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The twelve year U.S. major hurricane drought came to an end with landfalls by two Category 4 storms within three weeks. Harvey and Irma highlighted the weaknesses of the National Flood Insurance Program (NFIP), which Congress recently reauthorized through December. While the cost to taxpayers has received much attention, I think that a more serious problem with the NFIP is the poor protection provided to homeowners, businesses and communities.
The cost to taxpayers, though, is significant. The NFIP already owed $25 billion to the U.S. Treasury, due to Hurricanes Katrina, Ike, and Sandy. Current estimates put Harvey’s loss at $11 billion, while Irma may cost $9 billion. With cash reserves of about $1 billion, NFIP’s debt to the Treasury will likely top $40 billion.
A small number of properties have accounted for a shockingly large share of these losses. The National Wildlife Federation found that two percent of properties account for about 40 percent of all program losses. Numerous properties have had repeat losses exceeding their value. They include the following: a $120,000 home in Houston with 16 claims in 18 years totaling almost $1 million, and homes in St. Louis and Baton Rouge with 34 and 40 claims. These homes get rebuilt and insured again and again.
Subsidizing vulnerable properties is dubious public policy. But the reauthorization debate has assumed that the NFIP provides good insurance coverage. The evidence suggests otherwise, and reflects a recurrent quality problem for many government-provided services.
Coverage limitations explain why the NFIP poorly protects policyholders. Homeowners can insure only up to $250,000, and businesses up to $500,000 (including the value of contents). Many homes and small businesses exceed these limits, leaving many Americans who buy the insurance underinsured. Furthermore, businesses get little coverage of expenses to protect against flooding and no coverage for interruption losses (revenue lost while a business is closed). A study found that half of insured businesses with flood losses in Hurricane Sandy received no NFIP payout. Inadequate insurance coverage makes businesses rely on Small Business Administration loans, owners’ savings, or even donations.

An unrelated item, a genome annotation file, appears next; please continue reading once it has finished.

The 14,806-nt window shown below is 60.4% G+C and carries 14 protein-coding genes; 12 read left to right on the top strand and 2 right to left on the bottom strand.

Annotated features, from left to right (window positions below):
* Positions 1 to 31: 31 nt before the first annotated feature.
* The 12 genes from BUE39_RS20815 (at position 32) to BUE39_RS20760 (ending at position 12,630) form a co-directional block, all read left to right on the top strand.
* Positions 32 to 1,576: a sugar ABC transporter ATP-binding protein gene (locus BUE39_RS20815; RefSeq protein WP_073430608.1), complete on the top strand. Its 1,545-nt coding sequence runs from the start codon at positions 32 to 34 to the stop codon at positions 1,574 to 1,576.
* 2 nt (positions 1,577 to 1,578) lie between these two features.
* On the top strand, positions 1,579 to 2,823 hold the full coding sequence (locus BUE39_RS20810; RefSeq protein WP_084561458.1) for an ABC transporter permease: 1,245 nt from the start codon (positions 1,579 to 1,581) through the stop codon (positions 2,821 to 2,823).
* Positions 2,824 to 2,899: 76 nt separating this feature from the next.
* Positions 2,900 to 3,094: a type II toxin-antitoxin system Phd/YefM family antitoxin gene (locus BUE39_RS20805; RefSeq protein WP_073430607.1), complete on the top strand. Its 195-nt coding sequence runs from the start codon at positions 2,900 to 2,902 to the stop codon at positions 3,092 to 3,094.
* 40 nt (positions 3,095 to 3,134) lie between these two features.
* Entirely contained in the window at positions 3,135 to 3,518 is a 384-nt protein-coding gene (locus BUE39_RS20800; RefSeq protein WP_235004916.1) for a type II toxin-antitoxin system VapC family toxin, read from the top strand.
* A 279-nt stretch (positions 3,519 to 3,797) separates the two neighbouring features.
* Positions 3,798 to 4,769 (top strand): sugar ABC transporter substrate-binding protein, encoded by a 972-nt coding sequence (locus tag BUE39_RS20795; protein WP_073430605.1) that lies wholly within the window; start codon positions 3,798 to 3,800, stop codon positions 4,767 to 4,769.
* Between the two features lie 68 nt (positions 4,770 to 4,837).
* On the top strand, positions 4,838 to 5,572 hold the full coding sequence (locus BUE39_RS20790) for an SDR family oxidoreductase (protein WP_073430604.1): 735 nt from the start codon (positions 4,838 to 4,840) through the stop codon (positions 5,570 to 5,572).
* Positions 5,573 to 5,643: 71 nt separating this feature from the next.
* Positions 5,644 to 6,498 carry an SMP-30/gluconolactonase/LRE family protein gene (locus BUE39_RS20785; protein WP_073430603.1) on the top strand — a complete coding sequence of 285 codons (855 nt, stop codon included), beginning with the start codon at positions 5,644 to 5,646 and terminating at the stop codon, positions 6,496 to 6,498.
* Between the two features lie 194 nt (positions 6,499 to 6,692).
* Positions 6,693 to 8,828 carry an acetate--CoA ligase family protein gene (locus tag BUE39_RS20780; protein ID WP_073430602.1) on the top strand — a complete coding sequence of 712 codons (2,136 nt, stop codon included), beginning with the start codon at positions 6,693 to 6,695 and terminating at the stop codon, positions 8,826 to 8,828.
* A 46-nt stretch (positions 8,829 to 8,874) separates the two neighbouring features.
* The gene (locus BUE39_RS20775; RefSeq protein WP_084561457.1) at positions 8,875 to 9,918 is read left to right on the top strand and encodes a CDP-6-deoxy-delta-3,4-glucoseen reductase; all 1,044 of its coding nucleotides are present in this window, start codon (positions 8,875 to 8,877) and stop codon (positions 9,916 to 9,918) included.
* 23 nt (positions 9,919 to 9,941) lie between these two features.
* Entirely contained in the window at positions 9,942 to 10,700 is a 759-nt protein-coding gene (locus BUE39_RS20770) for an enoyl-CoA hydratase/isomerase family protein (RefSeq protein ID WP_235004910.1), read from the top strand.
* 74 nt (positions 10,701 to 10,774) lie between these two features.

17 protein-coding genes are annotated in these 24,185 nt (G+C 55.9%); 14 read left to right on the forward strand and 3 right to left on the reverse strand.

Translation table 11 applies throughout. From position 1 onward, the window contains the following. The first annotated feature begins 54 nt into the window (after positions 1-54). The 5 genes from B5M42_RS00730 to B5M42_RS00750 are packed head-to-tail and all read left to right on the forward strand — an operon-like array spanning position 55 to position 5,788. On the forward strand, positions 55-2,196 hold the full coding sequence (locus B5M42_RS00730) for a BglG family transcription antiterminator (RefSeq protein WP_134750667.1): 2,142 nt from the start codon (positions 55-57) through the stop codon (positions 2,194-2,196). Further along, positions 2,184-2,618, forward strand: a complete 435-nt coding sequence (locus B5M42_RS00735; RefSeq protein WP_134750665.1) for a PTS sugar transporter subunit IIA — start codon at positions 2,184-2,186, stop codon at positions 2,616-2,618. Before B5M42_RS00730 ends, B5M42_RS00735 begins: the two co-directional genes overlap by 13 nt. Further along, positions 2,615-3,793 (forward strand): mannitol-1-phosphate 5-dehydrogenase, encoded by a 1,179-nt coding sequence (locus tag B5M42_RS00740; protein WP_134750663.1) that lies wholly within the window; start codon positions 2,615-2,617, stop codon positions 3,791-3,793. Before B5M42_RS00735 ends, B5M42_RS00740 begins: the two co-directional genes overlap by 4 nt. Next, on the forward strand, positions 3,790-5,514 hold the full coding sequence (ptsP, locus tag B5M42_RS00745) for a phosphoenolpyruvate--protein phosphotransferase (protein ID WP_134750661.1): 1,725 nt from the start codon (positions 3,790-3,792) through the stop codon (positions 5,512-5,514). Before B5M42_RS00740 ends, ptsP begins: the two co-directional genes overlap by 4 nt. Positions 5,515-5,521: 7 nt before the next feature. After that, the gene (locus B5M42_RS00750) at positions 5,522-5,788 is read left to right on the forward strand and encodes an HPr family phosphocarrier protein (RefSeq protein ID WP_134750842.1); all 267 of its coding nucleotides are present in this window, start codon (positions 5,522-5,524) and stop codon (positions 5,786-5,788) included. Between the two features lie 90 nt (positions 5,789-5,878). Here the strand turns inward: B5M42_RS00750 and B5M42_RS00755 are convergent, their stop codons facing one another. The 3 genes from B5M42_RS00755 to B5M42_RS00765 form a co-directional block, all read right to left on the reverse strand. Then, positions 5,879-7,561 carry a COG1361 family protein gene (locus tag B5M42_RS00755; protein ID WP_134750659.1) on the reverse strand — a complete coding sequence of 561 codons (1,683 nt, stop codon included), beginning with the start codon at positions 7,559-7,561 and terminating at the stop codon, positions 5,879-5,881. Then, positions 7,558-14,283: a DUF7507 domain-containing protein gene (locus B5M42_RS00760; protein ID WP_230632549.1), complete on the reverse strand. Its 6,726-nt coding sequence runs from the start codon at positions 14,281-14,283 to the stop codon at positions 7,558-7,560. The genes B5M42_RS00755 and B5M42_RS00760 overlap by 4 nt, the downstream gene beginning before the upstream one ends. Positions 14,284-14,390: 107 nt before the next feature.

Homeowners and businesses can and do supplement NFIP policies with coverage from private insurers. The existence of the NFIP, however, results in few insurers offering such coverage, and then only at high rates. Few insurance companies will invest in the extensive learning required to price policies competitively (especially given inaccurate government flood maps) when they write only a handful of supplemental policies. The NFIP largely preempts a private market.
Other government services similarly suffer from low quality. Consider Medicaid, the government health insurance program for the poor and disabled. The Medicaid expansion debate following passage of the Affordable Care Act largely presumed that beneficiaries received decent coverage. Yet low reimbursement rates for doctors and hospitals leave Medicaid patients unable to schedule appointments, leaving their medical conditions untreated. A Virginia study found that Medicaid patients had worse outcomes following surgery, controlling for age and other factors, than patients with private insurance, Medicare, or even the uninsured.
America’s very expensive public schools perform poorly on international tests. Furthermore, the cost of college hides some sins of public schools. A 2016 study found that our nation spends $1.3 billion annually on remedial coursework for high school grads not ready for college.
Why are so many government services of low quality? For programs like the NFIP, subsidies produce a lack of competition, eliminating pressure for improved customer service. The NFIP is assured business regardless of whether they offer customers their desired coverage.
Politicians can also take advantage of people. Because voters more readily see price and availability than quality, politicians can score points by making something available for a low price. Policyholders do not realize until a flood that their inexpensive coverage leaves a lot unpaid. Cutting corners on quality also allows politicians to seemingly deliver on their many promises.
Subsidized flood insurance fails to protect even many of the Americans who buy coverage. Underinsurance yields business failures and job losses after floods. Both taxpayers and ultimately policyholders would benefit if Uncle Sam got out of the flood insurance business.